Tuesday, 24 June 2008

Normal Service Will Be Resumed

Apologies for the irregularity of the posts over the last ten days or so. We have been working away on going over to a website 'proper' - the plan was to have been up on the 16th - but it's proving to be a bigger job than we thought. Now Glastonbury is upon us and not much is gonna happen before mid next week. So, for those of you who appreciate these things, here's a picture of Jakub and his cracking start to the new season. A beautiful female Tench weighing in at 8.8, caught many hours in to a very long session at Osterley Park;

(Wendy took the photo)

Monday, 23 June 2008

Wild China

One of Caught By The River's favourite writers (and an all round top bloke to boot) is on the BBC tonight and the following three Monday nights. Robert Macfarlane's exploration of China can be heard on Radio 3 tonight at 11pm - will be on listen again tomorrow if yr out and about though... essential listening!

"In Wild China nature and travel writer Robert Macfarlane takes four journeys in Beijing and beyond to find what remains of wild China as the country industrialises at an astonishing pace.

His travels see him take a dip with the ice swimmers of Lake Houhai and explore an un-restored section of the Great Wall where nature is doing what the Mongols never did, by colonising the great man-made fence.

Robert also undertakes a mountain pilgrimage to one of the most dazzling wild places in China – the high peak of Minya Konka

Click here to hear...

Thursday, 19 June 2008

Andrews of Arcadia

ladies and gentlemen

the hunting horn has been sounded on the heath and the mist has
cleared onto another season of coarse fishing. to celebrate this
glorious occasion i have a small number of john richardson 'specials'
- floats to the uninitiated - remaining and for sale on the stall as
well as the usual array of rods, reels and other oddities. from
baitdroppers to blue duns, from centrepins to silk lines you know
where to go when its a thursday. alas, we are still waiting for the
opening of square pie but in the meantime you can splash out on a st
john bacon sarnie - possibly the greatest bacon sandwich of its time.

i will only excuse those of you going to the riverbank and in the
meantime may a fat chub fill your net.

john andrews

andrews of arcadia
vintage fishing tackle for the soul
spitalfields antiques market
commercial street
london E1
(opposite the ten bells public house)
thursdays 7am - 3pm
07980 274 383

Wednesday, 18 June 2008

Country Got Soul

Our good friends at the record label '1965'(a fine vintage) continue doing what it is they do best - releasing cool records, flicking the finger, smiling for God's sake - by releasing a new record by Larry John Wilson. His first in many years. It's great too. Really good.

Here are the liner notes and below that there's a link to a website that's showing a film relating to the making of the record. Worth a look.

In June of 2007, Jeb Loy Nichols, Jake Housh, and I met up with Larry Jon Wilson in Perdido Key, Florida to do some recording. Larry Jon knew the area well and when he spoke of it in the months prior to the session, it sounded fantastic and lush. The Spanish named the land, meaning “lost key”, when it was founded in the late 1600s. I’m not sure when Larry Jon found himself there for the first time, but he knows the area like a native. And though the days I spent there may not be “lost”, they’re certainly fuzzy.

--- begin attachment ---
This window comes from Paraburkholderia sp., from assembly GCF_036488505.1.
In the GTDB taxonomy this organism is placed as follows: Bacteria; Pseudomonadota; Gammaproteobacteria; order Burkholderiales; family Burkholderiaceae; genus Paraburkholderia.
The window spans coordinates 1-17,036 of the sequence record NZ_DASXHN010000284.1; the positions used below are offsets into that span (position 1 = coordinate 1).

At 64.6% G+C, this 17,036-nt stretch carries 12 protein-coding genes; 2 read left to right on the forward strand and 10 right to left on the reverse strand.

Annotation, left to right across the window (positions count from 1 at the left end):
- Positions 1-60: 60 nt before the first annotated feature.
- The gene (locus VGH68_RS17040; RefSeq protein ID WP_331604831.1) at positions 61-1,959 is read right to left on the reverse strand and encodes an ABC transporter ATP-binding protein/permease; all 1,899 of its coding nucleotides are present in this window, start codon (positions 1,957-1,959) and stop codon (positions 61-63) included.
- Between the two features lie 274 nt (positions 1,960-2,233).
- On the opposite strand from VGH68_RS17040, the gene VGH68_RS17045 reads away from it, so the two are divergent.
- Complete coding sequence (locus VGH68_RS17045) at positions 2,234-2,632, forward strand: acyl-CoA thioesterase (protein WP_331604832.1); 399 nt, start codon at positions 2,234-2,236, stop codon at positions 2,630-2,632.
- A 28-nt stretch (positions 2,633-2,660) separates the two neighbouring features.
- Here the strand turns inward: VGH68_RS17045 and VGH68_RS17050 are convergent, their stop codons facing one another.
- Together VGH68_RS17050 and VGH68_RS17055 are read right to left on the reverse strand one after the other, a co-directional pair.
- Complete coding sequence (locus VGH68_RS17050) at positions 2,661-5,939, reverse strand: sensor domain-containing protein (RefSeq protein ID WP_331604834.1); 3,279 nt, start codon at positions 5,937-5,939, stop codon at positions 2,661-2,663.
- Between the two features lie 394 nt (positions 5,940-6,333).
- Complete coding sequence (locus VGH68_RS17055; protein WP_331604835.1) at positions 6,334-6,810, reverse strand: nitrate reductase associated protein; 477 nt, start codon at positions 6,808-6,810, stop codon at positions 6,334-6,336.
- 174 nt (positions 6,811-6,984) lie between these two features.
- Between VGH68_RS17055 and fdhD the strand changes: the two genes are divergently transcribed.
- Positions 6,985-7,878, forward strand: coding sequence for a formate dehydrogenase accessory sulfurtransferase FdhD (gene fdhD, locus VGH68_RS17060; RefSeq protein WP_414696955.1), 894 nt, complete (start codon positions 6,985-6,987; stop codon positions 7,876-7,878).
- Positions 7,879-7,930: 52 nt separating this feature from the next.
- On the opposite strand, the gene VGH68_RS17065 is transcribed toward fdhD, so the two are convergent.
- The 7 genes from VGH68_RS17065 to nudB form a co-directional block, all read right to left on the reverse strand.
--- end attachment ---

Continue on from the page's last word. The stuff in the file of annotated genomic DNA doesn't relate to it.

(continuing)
Throughout the next seven days, Larry Jon recorded about twenty songs. A man-out-of-time, he told stories about hitch-hiking, hustling pool, being a father, gambling, drinking, women, and friendships, focusing mostly on those he shared with Townes Van Zandt and Mickey Newbury. As Jeb and I poked Larry Jon for stories, Jake was quick enough to roll tape when the narratives turned to songs. Larry Jon never gave us any indication when things were about to begin. He would pick up his guitar, crack open a corner of memory, and play without concern that it was being captured. Often times, at the song’s end, he seemed surprised by himself, like he was channeling some feral piece of his past. Many of these songs he wrote, and the ones he didn’t have now been officially “Wilson-ized”. Only the song “Shoulders” was performed twice; the rest of the album is all first and only takes.

This may not be the best way to make records. There was no order, no schedule, no plan. But we pushed a microphone in front of a man with a guitar and now we have a record. Nobody told Larry Jon what songs to sing (not that it would have mattered if we did). Nothing here is showbiz; there’s no “production”, no glitter. And so, these songs sound like music, like Life with a big “L”, like Larry Jon Wilson and no one else.

Jerry DeCicca

go watch the film



Realise you'll probably be off fishing, but thought you might like to share this. It's a new blog dedicated to old brazilian music videos, and there's some great stuff on there already.

Bosse Filmes

Best wishes

Kevin Pearce

Letter From Arcadia

  • click here for the latest LETTER FROM ARCADIA, a regular correspondence between angling's two most original contemporary writers...

  • Monday, 16 June 2008

    Gone Fishing

    Wishing you all a glorious 16th.

    Back soon......

    Sunday, 15 June 2008

    on my behalf, your brothers in the resistance wish you all a memorable june 16th.
    tight lips

    Saturday, 14 June 2008

    Thursday, 12 June 2008

    Alice Oswald; Dart.

    David Wheatley finds Alice Oswald's river flows smoothly between Hughesian myth and Larkinesque realism, in Dart.

    Like Langston Hughes, Alice Oswald has known rivers. After three years recording conversations with people who live and work on the Dart in Devon, she has produced a remarkable homage to it and them, called simply Dart. The poems of Oswald's 1996 debut The Thing in the Gap-Stone Stile were full of well-trimmed lyric borders, reflecting her love of gardening, but no proof against the invading power of water, disrupting our human arrangements and losing itself in itself: "the very integer / and shape of water disappears in water".